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ERIC Number: EJ775948
Record Type: Journal
Publication Date: 2007
Pages: 15
Abstractor: ERIC
Reference Count: 0
ISBN: N/A
ISSN: ISSN-0271-0579
Indirect Costs and Other Uses of Facilities Data at Institutions
Watt, Catherine E.; Higerd, Thomas B.
New Directions for Institutional Research, n135 p47-61 Fall 2007
The purpose of this chapter is to examine possible uses for facilities data as they relate to three academic issues: classroom management, personnel management, and research activity. The number of institutions actively using space information to improve decision making is unknown. Most articles available in professional publications such as "Facilities Manager" discuss lessons learned in processes, including suggestions for how processes can be improved. Empirical research is needed on what information is being used and what can be done to improve use of space information for planning. Because facilities information has been relegated to the business arm of academia, it is kept in the distant background in academic planning and assessment. Academic space management is a more contemporary way to view facilities and a fertile area for research in higher education. Given that facilities data can encompass millions of square feet, that there is an entrenched legacy in managing space inventories, that the conversion from space inventory to space database may require new skill sets, and that the efficiencies and effectiveness in improving processes of acquiring space data necessitate review, there is an inherent reluctance to start a process that can be so intimidating. Nevertheless, the authors believe that the results in improved utility of facilities information far outweighs the effort and expense that may be required in the beginning. The focus of this chapter is on institutions that are using space data. Some academic medical centers and research universities are using space information to analyze research productivity in laboratories. Other research universities have used space data to learn where the offices and labs of retiring faculty are housed so that they can plan assignment of available space to new faculty members. Institutions of all sizes are using space databases to better describe the growing variety of classroom types, such as distance education, high-tech eraser boards, audio-video transmission, special equipment for simulation modeling, and large tables and floor space for cooperative learning activities. The goal is to assist professionals interested in maximizing the utility of their institutional space information. (Contains 5 tables and 1 figure.)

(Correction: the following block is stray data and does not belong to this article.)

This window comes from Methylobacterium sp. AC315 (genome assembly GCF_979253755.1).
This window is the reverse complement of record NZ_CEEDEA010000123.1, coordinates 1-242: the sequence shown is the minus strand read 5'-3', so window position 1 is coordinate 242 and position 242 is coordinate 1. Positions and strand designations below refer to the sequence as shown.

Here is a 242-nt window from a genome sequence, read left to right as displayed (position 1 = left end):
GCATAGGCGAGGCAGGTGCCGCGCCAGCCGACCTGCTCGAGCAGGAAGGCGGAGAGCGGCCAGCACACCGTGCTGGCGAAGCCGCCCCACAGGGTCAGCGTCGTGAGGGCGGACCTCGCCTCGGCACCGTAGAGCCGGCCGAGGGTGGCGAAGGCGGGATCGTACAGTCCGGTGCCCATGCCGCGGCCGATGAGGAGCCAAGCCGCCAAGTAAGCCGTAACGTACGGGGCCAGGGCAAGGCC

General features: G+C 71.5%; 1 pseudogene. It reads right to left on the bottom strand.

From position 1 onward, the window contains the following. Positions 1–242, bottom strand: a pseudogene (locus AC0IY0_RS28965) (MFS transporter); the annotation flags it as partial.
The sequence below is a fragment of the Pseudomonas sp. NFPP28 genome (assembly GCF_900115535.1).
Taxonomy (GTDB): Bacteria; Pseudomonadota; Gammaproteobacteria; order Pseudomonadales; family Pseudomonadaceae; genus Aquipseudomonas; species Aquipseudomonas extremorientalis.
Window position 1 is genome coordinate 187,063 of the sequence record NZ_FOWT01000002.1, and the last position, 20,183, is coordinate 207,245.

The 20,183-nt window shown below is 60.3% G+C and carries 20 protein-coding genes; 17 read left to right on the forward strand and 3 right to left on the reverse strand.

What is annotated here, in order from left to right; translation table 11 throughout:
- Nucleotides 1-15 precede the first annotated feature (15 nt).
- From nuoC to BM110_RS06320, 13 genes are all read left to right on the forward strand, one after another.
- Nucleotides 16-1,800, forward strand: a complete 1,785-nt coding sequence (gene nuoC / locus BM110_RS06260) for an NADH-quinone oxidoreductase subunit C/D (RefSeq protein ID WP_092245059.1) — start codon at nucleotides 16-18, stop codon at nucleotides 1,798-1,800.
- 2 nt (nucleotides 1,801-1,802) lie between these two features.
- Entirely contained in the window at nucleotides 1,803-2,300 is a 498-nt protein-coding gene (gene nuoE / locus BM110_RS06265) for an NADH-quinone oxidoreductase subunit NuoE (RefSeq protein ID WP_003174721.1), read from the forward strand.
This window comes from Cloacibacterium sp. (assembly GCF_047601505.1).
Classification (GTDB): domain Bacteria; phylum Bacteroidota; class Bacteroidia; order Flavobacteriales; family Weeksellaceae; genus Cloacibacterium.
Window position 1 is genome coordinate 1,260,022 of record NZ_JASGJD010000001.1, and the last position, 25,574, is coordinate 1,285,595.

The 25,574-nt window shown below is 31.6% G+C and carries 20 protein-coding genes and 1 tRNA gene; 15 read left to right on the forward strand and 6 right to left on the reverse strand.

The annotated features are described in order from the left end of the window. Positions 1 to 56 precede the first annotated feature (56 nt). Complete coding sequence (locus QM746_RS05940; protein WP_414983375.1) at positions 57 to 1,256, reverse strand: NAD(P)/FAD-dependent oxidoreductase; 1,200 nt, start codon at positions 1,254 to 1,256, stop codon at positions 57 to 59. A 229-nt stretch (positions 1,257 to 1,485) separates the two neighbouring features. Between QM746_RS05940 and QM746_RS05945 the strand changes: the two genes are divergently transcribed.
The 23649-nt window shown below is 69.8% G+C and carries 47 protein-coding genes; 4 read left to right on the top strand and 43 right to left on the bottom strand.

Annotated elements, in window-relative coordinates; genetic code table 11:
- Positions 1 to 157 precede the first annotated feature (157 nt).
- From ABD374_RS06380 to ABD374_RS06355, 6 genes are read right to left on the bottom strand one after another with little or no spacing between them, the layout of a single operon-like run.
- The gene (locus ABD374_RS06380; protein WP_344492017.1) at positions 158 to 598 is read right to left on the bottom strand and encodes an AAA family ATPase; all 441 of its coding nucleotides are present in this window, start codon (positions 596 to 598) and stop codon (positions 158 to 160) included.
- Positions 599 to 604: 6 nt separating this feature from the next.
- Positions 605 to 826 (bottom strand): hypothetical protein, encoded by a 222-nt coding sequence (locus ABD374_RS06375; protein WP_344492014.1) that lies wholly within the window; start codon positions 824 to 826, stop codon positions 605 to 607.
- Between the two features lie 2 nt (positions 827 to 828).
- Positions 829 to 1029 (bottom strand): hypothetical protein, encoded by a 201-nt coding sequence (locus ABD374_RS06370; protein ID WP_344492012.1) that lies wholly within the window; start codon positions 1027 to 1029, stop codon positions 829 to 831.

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Publication Type: Journal Articles; Reports - Descriptive
Education Level: Higher Education
Audience: N/A
Language: English
Sponsor: N/A
Authoring Institution: N/A